Wikiversity:Motto contest/Round 5

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These is a record of round 5 of Wikiversity's motto and slogan contests.

We need to create and select:

  1. a Wikiversity motto
  2. a short description (for use with the Wikiversity logo on sister Wikimedia projects)
  3. a slogan

There are two contests, using the same options, to choose phrases to fulfill these three roles

The motto contest fulfills two purposes, choosing:

  • A Wikiversity motto, which is a general phrase which conveys the mission of Wikiversity (or part of the mission), which may be inspiring or appeal to a general principle. This purpose emerged in the course of various of the options proposed and selected in rounds 1-3 of this contest.
  • A "short description," which is a short phrase that describes a Wikimedia project briefly. This was the original purpose of the motto contest. The "short description" will be listed with our logo (see our logo contest) and project name on Wikimedia sister projects. Here are some Wikimedia logo-name-motto examples:
wikipedia: Wikipedia
The free encyclopedia
wikibooks: Wikibooks
Free textbooks and manuals
meta: Meta-Wiki
Wikimedia project coordination

Here are logo-name-motto examples the Wikiversity logo finalist and some of the motto finalists:

Free learning community
Knowledge is free
Open education

The slogan contest is for choosing a descriptive phrase to be listed at the top of our main page just under "Welcome to Wikiversity."

We are now into Round 6 of the selection process. The selection process is summarized at the end of this page.

Round 5[edit source]

Please list your name below in support of only one motto group and only one slogan group.

The winning motto and winning slogan will be the options with majority support. A Round 6 may be needed to refine and select amongst the winning group options.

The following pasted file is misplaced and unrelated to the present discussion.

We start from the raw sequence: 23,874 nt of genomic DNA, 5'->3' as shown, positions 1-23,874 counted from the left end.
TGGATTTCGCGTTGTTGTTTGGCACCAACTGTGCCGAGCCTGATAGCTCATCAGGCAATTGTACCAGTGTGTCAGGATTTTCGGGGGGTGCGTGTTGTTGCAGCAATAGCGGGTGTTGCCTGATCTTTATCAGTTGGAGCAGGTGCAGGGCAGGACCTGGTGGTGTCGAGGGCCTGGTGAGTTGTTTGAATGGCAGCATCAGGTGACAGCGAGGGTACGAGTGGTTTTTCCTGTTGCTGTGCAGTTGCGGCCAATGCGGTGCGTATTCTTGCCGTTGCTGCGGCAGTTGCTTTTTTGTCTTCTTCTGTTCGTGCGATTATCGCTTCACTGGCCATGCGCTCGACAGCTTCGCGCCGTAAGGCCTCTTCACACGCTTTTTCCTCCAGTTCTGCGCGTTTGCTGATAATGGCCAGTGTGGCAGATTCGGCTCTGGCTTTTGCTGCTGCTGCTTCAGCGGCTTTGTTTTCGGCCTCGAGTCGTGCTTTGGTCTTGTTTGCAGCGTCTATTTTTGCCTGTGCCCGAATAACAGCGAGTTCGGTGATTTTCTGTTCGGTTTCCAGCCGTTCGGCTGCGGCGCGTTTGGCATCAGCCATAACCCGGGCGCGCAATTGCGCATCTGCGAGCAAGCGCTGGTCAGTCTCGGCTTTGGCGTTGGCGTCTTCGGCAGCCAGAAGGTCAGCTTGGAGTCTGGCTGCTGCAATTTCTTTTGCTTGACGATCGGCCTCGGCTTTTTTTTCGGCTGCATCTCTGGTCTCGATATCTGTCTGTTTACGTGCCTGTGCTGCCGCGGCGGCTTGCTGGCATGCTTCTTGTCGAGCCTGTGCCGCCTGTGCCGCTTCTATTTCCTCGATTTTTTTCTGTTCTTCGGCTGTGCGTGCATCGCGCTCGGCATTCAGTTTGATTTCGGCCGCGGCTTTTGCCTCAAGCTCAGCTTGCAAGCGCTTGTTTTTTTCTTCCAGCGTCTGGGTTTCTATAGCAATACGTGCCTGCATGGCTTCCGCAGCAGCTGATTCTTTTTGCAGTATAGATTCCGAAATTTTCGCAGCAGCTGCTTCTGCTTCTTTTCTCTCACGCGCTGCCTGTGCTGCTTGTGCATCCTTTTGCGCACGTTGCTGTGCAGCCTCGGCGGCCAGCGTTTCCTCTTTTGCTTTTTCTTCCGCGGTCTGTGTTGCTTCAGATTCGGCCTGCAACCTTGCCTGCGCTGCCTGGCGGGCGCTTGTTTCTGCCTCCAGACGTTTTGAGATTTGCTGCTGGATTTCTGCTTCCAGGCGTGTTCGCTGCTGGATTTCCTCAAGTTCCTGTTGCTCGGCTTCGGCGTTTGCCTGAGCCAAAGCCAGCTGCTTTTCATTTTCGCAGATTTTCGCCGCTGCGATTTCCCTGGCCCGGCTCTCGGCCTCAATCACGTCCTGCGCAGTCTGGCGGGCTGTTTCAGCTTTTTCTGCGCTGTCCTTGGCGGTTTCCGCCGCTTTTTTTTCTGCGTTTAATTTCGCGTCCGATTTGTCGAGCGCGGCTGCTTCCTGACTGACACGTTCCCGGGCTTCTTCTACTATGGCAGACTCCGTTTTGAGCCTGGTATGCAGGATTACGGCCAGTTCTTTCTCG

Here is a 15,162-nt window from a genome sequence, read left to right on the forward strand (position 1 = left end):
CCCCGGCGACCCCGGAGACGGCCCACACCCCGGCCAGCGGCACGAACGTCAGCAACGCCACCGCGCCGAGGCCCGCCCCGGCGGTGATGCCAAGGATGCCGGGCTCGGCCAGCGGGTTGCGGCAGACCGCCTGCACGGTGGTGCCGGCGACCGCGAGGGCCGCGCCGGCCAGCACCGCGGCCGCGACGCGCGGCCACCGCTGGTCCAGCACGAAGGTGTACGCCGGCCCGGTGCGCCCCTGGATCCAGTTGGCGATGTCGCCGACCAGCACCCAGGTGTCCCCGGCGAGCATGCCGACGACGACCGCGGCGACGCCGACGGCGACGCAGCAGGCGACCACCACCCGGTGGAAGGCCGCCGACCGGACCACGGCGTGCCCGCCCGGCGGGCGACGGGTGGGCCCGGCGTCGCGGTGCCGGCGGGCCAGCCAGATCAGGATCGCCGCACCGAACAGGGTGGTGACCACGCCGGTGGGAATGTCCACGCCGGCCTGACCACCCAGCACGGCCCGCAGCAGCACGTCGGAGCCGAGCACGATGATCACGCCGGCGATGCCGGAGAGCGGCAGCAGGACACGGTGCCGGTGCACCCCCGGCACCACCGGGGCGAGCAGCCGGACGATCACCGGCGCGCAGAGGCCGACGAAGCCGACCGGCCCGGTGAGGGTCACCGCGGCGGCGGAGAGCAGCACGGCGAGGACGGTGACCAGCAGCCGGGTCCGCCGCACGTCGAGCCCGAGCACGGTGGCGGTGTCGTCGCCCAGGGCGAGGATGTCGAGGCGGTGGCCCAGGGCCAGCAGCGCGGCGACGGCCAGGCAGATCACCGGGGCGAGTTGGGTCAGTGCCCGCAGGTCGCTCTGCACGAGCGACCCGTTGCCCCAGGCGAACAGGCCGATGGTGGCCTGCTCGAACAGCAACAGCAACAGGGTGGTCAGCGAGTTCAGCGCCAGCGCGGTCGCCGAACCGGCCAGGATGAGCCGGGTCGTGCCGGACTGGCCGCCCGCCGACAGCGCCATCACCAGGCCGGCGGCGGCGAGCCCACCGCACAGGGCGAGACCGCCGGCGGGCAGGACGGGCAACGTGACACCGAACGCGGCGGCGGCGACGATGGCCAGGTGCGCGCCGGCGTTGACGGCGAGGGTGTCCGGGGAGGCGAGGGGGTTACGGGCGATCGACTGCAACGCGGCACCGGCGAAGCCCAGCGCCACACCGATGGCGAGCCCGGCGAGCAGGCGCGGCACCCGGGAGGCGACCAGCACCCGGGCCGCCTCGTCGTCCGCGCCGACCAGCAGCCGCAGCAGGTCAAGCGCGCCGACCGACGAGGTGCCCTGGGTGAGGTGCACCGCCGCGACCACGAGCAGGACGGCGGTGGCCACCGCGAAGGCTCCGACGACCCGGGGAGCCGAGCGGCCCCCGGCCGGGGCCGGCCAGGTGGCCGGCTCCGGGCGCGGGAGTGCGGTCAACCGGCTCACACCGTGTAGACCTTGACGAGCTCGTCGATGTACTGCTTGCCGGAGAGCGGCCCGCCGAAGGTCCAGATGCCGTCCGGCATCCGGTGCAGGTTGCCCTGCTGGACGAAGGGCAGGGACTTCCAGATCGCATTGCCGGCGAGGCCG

Please share comments in the comment section below that help explain the meaning and intent of mottos and slogans.

Motto Finalists[edit source]

The motto contest fulfills two purposes as discussed in the goals section above. As noted, this contest now includes all options receiving support of four or more persons from both the motto and slogan contests. Please select one option:

Motto: "Set learning free" group[edit source]

  • a. Because knowledge should be free.
  • b. Set Learning Free.
  • c. Knowledge is free. (Note: This variation, and similar ones, emerged in discussion points.)
  • d. The Free University : The slogan should be simple and explain itself.
  • Support:
  1. I support the "knowledge is free" option suggested above. The Jade Knight 23:07, 15 October 2006 (UTC)Reply[reply]
  2. I'm all for the "Knowledge is free" option :) --Pedro.Gonnet 09:18, 16 October 2006 (UTC)Reply[reply]
  3. Mathboy965 16:40, 16 October 2006 (UTC)Reply[reply]
  4. Support "Because knowledge should be free". --Cloud668 18:58, 26 October 2006 (UTC)Reply[reply]
  5. Support for 'knowledge is free' Trevor Reid 20:56, 7 November 2006 (UTC)Reply[reply]
  6. Definitely "Because knowledge should be free" --Harriska2 9:48, 08 November 2006 PST
  7. I Support the "knowledge is free" option. Prasoon 09:33, 17 November 2006 (UTC)Reply[reply]
  8. I support "Knowledge is free"  Heltec  talk 
  9. I support "knowlege is free" GandalfsWhisper 04:05, 28 November 2006 (UTC)Reply[reply]
  10. 'Set Learning Free' is definitely the best option. Wikiversity is about education. Bensharpie 00:01, 07 December 2006 (AST)
  11. How about "For Knowledge is Free"? The word 'for' has the both the definitions 'because of' and 'supporting', so "For Knowledge is Free" could be taken as meaning either as supporting "Knowledge is Free" or "Because Knowledge is Free" (as it should be).Sol1496 19:36, 7 December 2006 (UTC)Reply[reply]
  12. I definetly prefer Sol's For Knowledge is Free - another variation to consider: (For) Knowledge (is) supposed to be Free or we could take Wisdom instead of Knowledge (maybe knowlegde is more related to wikipedia) - so how so how sounds Free (is) Wisdom? Cya, Sithem 16:30, 12 December 2006 (ECT)
  13. For Knowledge is/should be free.
  14. 'Set Learning Free'! Elatanatari 01:50, 24 December 2006 (UTC)Reply[reply]
  15. I support "Set Learning Free", because that's what Wikiversity is essentially doing. Celebere 20:30, 1 January 2007 (UTC)Reply[reply]
  16. Support - Both mottos exemplify what Wikiversity is doing, but this one just sounds better.

Motto: "Open/free learning community" group[edit source]

  • a. Open learning community / An open learning community
  • b. Free learning community / A free learning community
  • Support: